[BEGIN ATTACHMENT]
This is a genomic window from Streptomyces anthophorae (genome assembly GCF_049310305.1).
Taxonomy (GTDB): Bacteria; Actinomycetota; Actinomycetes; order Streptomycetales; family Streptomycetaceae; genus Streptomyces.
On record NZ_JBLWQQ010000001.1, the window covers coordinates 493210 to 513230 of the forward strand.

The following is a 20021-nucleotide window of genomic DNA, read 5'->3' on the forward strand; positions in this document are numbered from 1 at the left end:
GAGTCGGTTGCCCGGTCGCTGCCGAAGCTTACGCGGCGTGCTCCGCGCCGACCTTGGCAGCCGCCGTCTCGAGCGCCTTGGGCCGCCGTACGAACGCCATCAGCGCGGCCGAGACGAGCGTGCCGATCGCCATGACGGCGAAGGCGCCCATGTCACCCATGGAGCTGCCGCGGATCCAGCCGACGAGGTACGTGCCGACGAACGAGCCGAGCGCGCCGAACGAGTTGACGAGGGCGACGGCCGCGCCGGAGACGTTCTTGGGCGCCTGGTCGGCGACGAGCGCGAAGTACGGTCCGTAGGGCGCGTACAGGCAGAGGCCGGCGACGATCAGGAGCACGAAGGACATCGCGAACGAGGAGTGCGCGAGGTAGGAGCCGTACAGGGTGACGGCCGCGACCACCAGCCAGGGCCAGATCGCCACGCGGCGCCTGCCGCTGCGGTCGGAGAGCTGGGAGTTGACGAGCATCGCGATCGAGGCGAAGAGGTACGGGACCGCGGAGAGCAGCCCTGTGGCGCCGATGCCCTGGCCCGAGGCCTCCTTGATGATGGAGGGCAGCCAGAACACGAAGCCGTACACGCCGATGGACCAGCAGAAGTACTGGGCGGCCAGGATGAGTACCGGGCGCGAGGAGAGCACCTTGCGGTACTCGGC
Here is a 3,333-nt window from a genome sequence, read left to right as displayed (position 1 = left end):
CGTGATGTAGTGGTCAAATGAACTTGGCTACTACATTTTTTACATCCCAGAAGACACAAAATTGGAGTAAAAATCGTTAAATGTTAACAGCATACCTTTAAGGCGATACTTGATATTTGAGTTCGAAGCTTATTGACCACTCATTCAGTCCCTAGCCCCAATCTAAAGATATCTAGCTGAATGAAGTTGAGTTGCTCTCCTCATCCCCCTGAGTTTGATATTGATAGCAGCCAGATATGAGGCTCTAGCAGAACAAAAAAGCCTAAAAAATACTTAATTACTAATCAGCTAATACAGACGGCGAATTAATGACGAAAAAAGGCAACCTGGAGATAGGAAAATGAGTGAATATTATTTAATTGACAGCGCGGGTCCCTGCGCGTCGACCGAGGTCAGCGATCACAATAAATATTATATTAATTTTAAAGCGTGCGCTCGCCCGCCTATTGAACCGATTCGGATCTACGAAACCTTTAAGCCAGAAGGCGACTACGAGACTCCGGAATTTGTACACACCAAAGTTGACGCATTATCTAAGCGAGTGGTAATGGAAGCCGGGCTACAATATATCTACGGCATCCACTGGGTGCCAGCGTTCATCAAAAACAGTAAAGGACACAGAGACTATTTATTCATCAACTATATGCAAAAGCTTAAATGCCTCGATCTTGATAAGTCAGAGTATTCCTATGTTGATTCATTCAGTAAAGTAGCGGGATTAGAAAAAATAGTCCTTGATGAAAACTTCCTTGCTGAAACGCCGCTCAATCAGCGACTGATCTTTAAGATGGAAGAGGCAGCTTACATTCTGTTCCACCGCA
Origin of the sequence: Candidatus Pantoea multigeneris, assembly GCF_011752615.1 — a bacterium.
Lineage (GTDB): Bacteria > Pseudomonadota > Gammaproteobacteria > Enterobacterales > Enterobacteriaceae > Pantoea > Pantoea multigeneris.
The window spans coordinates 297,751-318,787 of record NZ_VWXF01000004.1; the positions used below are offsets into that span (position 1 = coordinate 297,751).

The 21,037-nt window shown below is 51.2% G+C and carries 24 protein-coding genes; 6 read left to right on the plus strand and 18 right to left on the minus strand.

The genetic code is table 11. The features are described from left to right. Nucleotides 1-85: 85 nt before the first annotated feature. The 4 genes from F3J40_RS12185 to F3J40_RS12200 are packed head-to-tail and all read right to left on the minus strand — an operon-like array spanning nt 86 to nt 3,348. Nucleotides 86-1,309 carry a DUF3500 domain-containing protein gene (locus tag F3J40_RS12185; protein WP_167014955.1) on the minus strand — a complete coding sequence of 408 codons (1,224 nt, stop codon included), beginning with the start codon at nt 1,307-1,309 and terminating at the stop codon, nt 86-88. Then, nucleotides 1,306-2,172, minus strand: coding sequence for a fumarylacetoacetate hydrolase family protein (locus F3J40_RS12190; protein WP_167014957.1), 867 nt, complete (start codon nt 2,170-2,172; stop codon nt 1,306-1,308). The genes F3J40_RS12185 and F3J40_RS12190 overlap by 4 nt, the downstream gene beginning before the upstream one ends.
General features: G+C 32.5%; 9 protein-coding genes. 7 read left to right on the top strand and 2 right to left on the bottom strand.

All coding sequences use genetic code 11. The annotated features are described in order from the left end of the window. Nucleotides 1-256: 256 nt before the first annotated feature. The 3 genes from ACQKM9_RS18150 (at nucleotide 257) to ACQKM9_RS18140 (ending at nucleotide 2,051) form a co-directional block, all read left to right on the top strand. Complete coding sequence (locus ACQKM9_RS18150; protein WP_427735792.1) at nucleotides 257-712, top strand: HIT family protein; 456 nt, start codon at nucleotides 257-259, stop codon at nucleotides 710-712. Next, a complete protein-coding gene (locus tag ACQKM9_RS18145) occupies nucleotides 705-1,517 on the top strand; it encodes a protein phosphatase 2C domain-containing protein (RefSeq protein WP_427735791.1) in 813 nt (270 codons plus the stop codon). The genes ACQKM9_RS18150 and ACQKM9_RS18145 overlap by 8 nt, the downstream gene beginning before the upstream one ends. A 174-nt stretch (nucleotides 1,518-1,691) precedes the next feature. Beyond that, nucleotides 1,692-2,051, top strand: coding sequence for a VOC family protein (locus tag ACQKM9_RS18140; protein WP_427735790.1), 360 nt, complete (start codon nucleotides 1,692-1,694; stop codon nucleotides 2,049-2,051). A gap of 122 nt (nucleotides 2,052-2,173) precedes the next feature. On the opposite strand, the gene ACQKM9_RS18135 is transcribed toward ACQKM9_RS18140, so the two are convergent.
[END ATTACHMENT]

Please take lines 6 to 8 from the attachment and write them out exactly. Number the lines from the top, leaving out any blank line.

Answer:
Here is a 3,333-nt window from a genome sequence, read left to right as displayed (position 1 = left end):
CGTGATGTAGTGGTCAAATGAACTTGGCTACTACATTTTTTACATCCCAGAAGACACAAAATTGGAGTAAAAATCGTTAAATGTTAACAGCATACCTTTAAGGCGATACTTGATATTTGAGTTCGAAGCTTATTGACCACTCATTCAGTCCCTAGCCCCAATCTAAAGATATCTAGCTGAATGAAGTTGAGTTGCTCTCCTCATCCCCCTGAGTTTGATATTGATAGCAGCCAGATATGAGGCTCTAGCAGAACAAAAAAGCCTAAAAAATACTTAATTACTAATCAGCTAATACAGACGGCGAATTAATGACGAAAAAAGGCAACCTGGAGATAGGAAAATGAGTGAATATTATTTAATTGACAGCGCGGGTCCCTGCGCGTCGACCGAGGTCAGCGATCACAATAAATATTATATTAATTTTAAAGCGTGCGCTCGCCCGCCTATTGAACCGATTCGGATCTACGAAACCTTTAAGCCAGAAGGCGACTACGAGACTCCGGAATTTGTACACACCAAAGTTGACGCATTATCTAAGCGAGTGGTAATGGAAGCCGGGCTACAATATATCTACGGCATCCACTGGGTGCCAGCGTTCATCAAAAACAGTAAAGGACACAGAGACTATTTATTCATCAACTATATGCAAAAGCTTAAATGCCTCGATCTTGATAAGTCAGAGTATTCCTATGTTGATTCATTCAGTAAAGTAGCGGGATTAGAAAAAATAGTCCTTGATGAAAACTTCCTTGCTGAAACGCCGCTCAATCAGCGACTGATCTTTAAGATGGAAGAGGCAGCTTACATTCTGTTCCACCGCA
Origin of the sequence: Candidatus Pantoea multigeneris, assembly GCF_011752615.1 — a bacterium.